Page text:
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5 Simple Ways to Boost Your Focus

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The prefrontal cortex is the most evolved part of the brain. As such, it is essential in helping you reach your goals. In case you don’t know, the prefrontal cortex is involved with concentration, attention span, judgment, impulse control, and critical thinking. It controls your ability to look at situations, organize your thoughts, plan what you want to so, and carry out your plans. At Amen Clinics we use highly personalized treatments when we see low prefrontal cortex activity plus symptom clusters of ADD, depression, or psychosis in our patients.

 

Here are 5 tips that will help you optimize your prefrontal cortex and learn to FOCUS:

  1. Nutritional intervention

Nutritional intervention can be especially helpful to this part of the brain. For years I have recommended a high protein, low carbohydrate diet that is relatively high in fat to my patients with ADD. This diet has a stabilizing effect on blood sugar levels and helps both energy level and concentration. Unfortunately the standard American diet is filled with refined carbohydrates, which have a negative impact on dopamine levels in the brain and concentration. The breakfasts of today typically consist of foods that are high in simple carbohydrates, such as frozen waffles or pancakes, Pop-Tarts, muffins, pastry, or cereal. Bacon and eggs have gone by the wayside in many homes because of the lack of time. However, the breakfast of old is not such a bad idea for people with ADD and other dopamine-deficient states.

  1. Listen to Mozart

One controlled study found that listening to Mozart was helpful for children with ADD. Rosalie Rebollo Pratt and colleagues studied nineteen children, ages seven to seventeen, with ADD. They played recordings of Mozart for them three times a week during neurofeedback sessions. The group that listened to Mozart reduced their theta brain-wave activity (slow brain waves that are often excessive in ADD) in exact rhythm to the underlying beat of the music, and displayed better focus and mood control, diminished impulsivity, and improved social skill. Among the subjects who improved, 70 percent maintained that improvement sic months after the end of the study without further training.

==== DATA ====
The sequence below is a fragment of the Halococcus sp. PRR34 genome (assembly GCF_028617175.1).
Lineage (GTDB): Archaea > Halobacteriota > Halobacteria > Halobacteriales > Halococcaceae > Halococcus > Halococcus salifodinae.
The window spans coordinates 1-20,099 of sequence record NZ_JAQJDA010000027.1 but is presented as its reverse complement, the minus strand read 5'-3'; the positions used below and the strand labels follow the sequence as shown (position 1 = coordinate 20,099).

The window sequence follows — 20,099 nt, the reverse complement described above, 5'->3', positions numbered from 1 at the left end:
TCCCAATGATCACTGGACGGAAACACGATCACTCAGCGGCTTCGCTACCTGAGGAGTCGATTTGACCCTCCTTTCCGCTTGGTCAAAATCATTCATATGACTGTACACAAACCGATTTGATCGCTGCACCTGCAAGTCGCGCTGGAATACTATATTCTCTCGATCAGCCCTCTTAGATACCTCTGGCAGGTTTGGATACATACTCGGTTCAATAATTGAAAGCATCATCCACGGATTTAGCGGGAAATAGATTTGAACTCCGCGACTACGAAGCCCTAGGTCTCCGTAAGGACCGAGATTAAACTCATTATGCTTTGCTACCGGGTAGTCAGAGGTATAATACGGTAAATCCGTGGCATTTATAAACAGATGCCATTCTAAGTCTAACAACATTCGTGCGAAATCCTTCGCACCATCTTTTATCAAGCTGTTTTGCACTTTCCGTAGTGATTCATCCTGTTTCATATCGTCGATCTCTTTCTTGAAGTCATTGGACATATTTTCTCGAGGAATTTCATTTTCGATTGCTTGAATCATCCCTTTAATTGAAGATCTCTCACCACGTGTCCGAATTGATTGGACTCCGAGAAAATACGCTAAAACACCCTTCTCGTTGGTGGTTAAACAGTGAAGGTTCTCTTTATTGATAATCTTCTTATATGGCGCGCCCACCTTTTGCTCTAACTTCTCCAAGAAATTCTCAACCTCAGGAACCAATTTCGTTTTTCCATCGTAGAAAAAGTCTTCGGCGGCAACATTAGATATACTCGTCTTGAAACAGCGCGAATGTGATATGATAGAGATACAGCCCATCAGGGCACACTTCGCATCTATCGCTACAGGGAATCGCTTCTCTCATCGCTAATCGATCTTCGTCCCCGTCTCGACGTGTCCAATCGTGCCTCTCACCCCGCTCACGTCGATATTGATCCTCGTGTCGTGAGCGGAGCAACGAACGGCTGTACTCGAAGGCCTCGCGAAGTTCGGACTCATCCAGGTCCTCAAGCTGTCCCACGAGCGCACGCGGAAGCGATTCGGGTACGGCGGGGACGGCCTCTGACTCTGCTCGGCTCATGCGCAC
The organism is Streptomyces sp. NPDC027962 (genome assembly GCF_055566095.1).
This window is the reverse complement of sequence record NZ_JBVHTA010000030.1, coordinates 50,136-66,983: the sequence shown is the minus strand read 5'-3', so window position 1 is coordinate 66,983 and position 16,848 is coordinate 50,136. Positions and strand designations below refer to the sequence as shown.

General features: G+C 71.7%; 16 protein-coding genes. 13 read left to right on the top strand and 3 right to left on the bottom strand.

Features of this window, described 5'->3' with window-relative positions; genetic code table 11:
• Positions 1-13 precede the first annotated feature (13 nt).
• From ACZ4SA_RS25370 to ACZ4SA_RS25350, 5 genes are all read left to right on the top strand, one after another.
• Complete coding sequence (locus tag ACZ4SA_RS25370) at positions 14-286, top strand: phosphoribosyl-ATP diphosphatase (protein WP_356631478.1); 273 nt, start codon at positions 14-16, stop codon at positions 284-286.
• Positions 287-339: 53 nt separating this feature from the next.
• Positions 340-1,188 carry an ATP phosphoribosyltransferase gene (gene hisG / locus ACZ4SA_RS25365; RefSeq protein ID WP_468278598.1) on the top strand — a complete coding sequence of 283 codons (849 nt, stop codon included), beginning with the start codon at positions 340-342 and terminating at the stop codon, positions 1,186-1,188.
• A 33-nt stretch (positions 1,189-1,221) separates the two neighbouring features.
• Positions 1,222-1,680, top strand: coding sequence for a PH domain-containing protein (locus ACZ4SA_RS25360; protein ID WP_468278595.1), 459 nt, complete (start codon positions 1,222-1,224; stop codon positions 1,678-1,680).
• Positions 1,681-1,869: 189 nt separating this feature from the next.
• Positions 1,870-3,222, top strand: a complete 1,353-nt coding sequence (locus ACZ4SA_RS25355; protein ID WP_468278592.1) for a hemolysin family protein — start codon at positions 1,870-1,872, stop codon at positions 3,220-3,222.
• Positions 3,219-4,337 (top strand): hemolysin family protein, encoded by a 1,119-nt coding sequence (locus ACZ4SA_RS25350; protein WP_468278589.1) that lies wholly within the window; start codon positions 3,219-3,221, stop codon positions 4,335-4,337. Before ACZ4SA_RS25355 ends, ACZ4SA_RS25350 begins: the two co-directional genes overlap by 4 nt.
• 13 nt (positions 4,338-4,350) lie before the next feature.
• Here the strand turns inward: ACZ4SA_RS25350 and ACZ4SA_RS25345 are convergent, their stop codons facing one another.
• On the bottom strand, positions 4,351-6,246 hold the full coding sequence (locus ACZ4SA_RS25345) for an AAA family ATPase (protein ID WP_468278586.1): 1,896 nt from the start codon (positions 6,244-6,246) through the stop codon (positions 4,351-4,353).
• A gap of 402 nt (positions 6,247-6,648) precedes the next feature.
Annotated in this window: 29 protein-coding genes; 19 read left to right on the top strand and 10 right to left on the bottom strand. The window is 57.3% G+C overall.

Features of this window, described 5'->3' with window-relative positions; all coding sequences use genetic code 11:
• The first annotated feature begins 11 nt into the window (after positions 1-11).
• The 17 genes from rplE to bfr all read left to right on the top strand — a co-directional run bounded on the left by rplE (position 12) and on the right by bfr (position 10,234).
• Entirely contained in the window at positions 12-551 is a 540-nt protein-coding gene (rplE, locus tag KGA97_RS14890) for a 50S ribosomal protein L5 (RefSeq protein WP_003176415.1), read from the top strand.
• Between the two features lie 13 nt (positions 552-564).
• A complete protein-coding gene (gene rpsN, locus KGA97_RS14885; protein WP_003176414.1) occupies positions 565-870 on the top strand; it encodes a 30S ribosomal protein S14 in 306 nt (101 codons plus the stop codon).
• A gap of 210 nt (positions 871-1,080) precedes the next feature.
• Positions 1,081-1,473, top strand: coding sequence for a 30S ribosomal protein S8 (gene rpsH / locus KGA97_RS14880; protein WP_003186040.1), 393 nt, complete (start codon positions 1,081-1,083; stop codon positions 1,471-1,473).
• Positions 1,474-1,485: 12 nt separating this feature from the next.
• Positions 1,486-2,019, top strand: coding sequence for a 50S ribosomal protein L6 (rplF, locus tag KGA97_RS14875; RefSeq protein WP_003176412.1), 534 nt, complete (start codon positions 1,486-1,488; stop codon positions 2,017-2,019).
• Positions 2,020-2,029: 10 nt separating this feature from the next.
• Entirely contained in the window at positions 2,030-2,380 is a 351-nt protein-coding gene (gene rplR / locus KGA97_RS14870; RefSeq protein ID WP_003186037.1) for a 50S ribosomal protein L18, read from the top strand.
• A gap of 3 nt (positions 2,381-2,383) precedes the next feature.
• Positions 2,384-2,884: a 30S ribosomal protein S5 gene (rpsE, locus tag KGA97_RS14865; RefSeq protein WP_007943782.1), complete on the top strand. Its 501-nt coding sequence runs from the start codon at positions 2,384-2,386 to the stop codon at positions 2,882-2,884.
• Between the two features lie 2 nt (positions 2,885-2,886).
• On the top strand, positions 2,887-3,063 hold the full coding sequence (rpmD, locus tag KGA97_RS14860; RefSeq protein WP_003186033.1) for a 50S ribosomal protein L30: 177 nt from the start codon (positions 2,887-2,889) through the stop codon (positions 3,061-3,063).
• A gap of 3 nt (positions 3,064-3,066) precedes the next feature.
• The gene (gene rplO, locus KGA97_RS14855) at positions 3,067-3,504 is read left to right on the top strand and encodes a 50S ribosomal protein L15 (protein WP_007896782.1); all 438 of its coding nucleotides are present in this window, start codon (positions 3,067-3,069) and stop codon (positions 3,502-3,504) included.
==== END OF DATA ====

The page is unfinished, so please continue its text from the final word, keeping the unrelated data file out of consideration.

1. Meditation

Meditation can help calm the anxious brain, but it also activates the PFC. Make a meditation practice part of your life.

  1. Focus on what you like a lot more than what you don’t like

The prefrontal cortex is intimately involved with focus, concentration, and attention span. What we attend to and focus on has a very significant impact on how we feel and act day to day. Many people with PFC challenges, especially people with ADD, tend to be conflict-driven as a way to “turn on” prefrontal cortex activity. Unfortunately, this behavior has many negative side effect, especially on relationships and immune system functioning. Focusing on what you like about your life and on what you like about others is a powerful way to keep your prefrontal cortex healthy.

  1. Get organized; get help when you need it

People who have PFC difficulties often have problems with organization. Learning organizational skills can be very helpful. Day planners and computer organizational programs can be lifesaving. It is also important to know your limitations and, when possible, surround yourself with people who can help organize you. These people can be intimately involved with your life, such as a spouse or friend, or they can be people who work with you. The most successful people I have seen who have ADD or other prefrontal cortex problems are those people who have others help them with organization. Don’t be embarrassed to ask for help.

 

If you or someone you know is struggling with ADD do not hesitate to ask for help, call Amen Clinics at 888-288-9834 or visit our website.

 

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